Climate Change Impact on India and World – International Reports, Key Observations, etc.

“Assessment of Climate Change over the Indian Region” Report

Note4Students

From UPSC perspective, the following things are important :

Prelims level : Representative Concentration Pathway

Mains level : Climate change assessment for India

The Union Ministry of Earth Sciences (MoES) has released the “Assessment of Climate Change over the Indian Region” Report.

This newscard discusses a very important concept: the Representative Concentration Pathway (RCP). Note its definition.  It can be directly asked as a statement based on prelims MCQ.

Highlights of the report

  • Average surface air temperatures over India could rise by up to 4.4 degrees Celsius by the end of the century as compared to the period between 1976 and 2005, according to the MoES report.
  • The rise in temperatures will be even more pronounced in the Hindu Kush-Himalayan region where the average could reach 5.2°C.
  • The region is already highly vulnerable to climate-related variability in temperatures, rainfall and snowfall.
  • By 2100, the frequency of warm days and warm nights might also increase by 55 per cent and 70 per cent respectively, as compared to the period 1976-2005 under the RCP 8.5 scenario.
  • The incidences of heat waves over the country could also increase by three to four times. Their duration of occurrence might also increase which was already witnessed by the country in 2019.

A 100-year record

  • Between 1900 and 2018, the average temperatures of India rose by 0.7°C.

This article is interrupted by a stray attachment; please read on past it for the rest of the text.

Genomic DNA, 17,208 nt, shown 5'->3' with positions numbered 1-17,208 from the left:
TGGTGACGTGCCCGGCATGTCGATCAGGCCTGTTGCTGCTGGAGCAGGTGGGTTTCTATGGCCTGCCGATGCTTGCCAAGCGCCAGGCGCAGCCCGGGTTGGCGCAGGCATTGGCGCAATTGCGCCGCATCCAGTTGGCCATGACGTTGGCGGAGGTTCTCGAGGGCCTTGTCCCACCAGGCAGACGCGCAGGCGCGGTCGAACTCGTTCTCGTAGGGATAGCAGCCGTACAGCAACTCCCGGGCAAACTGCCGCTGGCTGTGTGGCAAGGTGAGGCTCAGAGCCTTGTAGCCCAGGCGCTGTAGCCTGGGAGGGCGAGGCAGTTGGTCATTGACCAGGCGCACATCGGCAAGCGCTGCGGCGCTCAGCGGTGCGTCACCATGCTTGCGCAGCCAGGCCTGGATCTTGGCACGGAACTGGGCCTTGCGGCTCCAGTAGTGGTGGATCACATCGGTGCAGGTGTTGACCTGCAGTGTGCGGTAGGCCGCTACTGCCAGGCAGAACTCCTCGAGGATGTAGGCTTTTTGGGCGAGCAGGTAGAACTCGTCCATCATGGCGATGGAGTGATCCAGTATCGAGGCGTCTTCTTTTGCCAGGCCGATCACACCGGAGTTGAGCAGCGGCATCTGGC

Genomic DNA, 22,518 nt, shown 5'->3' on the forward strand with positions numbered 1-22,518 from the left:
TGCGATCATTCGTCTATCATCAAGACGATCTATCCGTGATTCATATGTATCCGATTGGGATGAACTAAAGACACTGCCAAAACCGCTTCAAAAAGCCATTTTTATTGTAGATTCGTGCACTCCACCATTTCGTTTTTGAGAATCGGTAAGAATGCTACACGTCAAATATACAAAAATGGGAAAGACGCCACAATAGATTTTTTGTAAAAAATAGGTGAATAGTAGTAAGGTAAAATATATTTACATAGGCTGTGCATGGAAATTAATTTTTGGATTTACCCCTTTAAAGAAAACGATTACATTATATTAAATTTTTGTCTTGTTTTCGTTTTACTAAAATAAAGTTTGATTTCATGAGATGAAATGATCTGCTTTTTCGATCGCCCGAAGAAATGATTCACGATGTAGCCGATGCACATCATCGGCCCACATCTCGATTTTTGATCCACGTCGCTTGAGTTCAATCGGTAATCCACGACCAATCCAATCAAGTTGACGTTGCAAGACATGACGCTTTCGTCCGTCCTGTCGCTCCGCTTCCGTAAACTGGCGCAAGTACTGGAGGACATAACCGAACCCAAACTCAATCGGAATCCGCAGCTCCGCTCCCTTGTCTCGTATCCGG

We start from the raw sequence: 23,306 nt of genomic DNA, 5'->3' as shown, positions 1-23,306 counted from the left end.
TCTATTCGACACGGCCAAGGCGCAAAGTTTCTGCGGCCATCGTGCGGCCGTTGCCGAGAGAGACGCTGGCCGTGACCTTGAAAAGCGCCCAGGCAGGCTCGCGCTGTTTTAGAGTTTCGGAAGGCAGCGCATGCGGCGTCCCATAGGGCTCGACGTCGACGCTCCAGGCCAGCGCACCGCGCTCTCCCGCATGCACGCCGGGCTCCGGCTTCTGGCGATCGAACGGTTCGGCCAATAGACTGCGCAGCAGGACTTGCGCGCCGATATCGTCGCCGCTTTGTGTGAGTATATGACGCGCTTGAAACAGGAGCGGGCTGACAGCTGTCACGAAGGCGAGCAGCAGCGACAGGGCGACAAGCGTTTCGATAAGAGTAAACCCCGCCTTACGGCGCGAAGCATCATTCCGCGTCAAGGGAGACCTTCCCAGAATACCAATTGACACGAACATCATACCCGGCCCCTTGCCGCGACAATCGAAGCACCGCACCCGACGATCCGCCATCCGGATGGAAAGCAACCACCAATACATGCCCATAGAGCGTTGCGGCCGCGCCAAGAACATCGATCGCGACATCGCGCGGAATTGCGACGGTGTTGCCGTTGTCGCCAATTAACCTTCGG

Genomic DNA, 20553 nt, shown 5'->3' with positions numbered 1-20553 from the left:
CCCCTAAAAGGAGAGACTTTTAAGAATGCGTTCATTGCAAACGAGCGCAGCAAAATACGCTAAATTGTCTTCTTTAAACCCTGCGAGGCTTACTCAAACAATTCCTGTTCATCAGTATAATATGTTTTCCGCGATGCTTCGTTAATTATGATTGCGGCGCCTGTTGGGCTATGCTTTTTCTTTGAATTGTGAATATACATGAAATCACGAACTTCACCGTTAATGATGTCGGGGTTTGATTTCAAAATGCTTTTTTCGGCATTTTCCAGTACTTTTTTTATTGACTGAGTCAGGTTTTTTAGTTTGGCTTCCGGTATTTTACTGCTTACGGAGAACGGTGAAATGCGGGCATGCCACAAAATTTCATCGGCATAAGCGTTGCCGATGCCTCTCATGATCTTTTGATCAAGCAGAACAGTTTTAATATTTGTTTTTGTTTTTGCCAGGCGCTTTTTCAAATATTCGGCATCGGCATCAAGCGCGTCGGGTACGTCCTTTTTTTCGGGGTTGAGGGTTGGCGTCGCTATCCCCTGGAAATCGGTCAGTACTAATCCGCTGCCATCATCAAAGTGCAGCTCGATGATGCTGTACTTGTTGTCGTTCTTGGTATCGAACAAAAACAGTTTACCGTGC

• This rise in temperatures has been largely attributed to global warming due to GHG emissions and land use and land cover changes.
  • But it has also been slightly reduced by the rising aerosol emissions in the atmosphere that have an overall cooling characteristic.
  • The report predicts that monsoon rainfall could change by an average of 14 per cent by 2100 that could go as high as 22.5 per cent.
  • The report does not mention if this change will be an increase or a decrease but still represents variability.
  • It further says that the overall rainfall during the monsoon season has decreased by six per cent between 1950 and 2015.

Data on dry spells

  • The assessment also says that in the past few decades, there has been an increased frequency of dry spells during the monsoon season that has increased by 27 per cent between 1981-2011, as compared to 1951-1980.
  • The intensity of wet spells has also increased over the country, with central India receiving 75 per cent more extreme rainfall events between 1950 and 2015. This means that it either rains too little or too much.
  • One of the primary examples of this was the monsoon seasons of 2018 and 2019 where dry spells were broken by extremely heavy rainfall spells, creating a flood and drought cycle in many regions in India.

What is Representative Concentration Pathway (RCP)?

  • A Representative Concentration Pathway (RCP) is a greenhouse gas concentration (not emissions) trajectory adopted by the IPCC.
  • It is defined as a radiative force in watt per square metre due to the rising greenhouse gas (GHG) emissions in the atmosphere.
  • Four pathways were used for climate modelling and research for the IPCC Fifth Assessment Report (AR5) in 2014.
  • The pathways describe different climate futures, all of which are considered possible depending on the volume of greenhouse gases (GHG) emitted in the years to come.
  • The RCPs – originally RCP2.6, RCP4.5, RCP6, and RCP8.5 – are labelled after a possible range of radiative forcing values in the year 2100 (2.6, 4.5, 6, and 8.5 W/m2, respectively).
  • Since AR5 the original pathways are being considered together with Shared Socioeconomic Pathways: as are new RCPs such as RCP1.9, RCP3.4 and RCP7.
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